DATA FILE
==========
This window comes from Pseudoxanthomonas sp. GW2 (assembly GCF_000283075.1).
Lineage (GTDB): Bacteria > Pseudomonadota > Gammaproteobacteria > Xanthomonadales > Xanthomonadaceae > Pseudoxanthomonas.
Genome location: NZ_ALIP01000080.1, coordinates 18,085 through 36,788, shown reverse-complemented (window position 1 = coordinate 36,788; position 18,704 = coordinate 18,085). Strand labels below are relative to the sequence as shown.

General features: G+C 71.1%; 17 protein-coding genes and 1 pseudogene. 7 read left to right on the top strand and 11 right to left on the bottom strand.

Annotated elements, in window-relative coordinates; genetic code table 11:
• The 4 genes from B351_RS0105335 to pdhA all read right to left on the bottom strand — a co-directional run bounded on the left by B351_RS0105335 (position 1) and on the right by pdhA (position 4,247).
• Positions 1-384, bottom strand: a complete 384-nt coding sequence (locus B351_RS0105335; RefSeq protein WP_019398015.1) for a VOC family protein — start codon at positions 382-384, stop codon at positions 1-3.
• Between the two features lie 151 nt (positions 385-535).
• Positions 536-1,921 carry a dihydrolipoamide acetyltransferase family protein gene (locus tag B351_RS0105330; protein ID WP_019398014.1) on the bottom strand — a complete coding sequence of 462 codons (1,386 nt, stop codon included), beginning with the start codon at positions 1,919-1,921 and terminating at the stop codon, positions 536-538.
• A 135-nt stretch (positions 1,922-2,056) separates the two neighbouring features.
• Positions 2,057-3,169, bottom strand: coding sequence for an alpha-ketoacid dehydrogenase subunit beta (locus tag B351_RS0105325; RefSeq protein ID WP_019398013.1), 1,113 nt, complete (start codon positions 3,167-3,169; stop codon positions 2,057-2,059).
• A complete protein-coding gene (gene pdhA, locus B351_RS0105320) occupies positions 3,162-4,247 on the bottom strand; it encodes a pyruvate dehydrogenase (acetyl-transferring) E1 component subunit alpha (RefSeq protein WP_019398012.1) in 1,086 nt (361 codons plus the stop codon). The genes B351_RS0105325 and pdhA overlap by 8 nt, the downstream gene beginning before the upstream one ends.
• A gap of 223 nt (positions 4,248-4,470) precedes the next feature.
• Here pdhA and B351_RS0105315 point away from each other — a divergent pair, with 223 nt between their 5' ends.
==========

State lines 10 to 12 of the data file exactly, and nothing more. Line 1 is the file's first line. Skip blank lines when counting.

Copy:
• A 135-nt stretch (positions 1,922-2,056) separates the two neighbouring features.
• Positions 2,057-3,169, bottom strand: coding sequence for an alpha-ketoacid dehydrogenase subunit beta (locus tag B351_RS0105325; RefSeq protein ID WP_019398013.1), 1,113 nt, complete (start codon positions 3,167-3,169; stop codon positions 2,057-2,059).
• A complete protein-coding gene (gene pdhA, locus B351_RS0105320) occupies positions 3,162-4,247 on the bottom strand; it encodes a pyruvate dehydrogenase (acetyl-transferring) E1 component subunit alpha (RefSeq protein WP_019398012.1) in 1,086 nt (361 codons plus the stop codon). The genes B351_RS0105325 and pdhA overlap by 8 nt, the downstream gene beginning before the upstream one ends.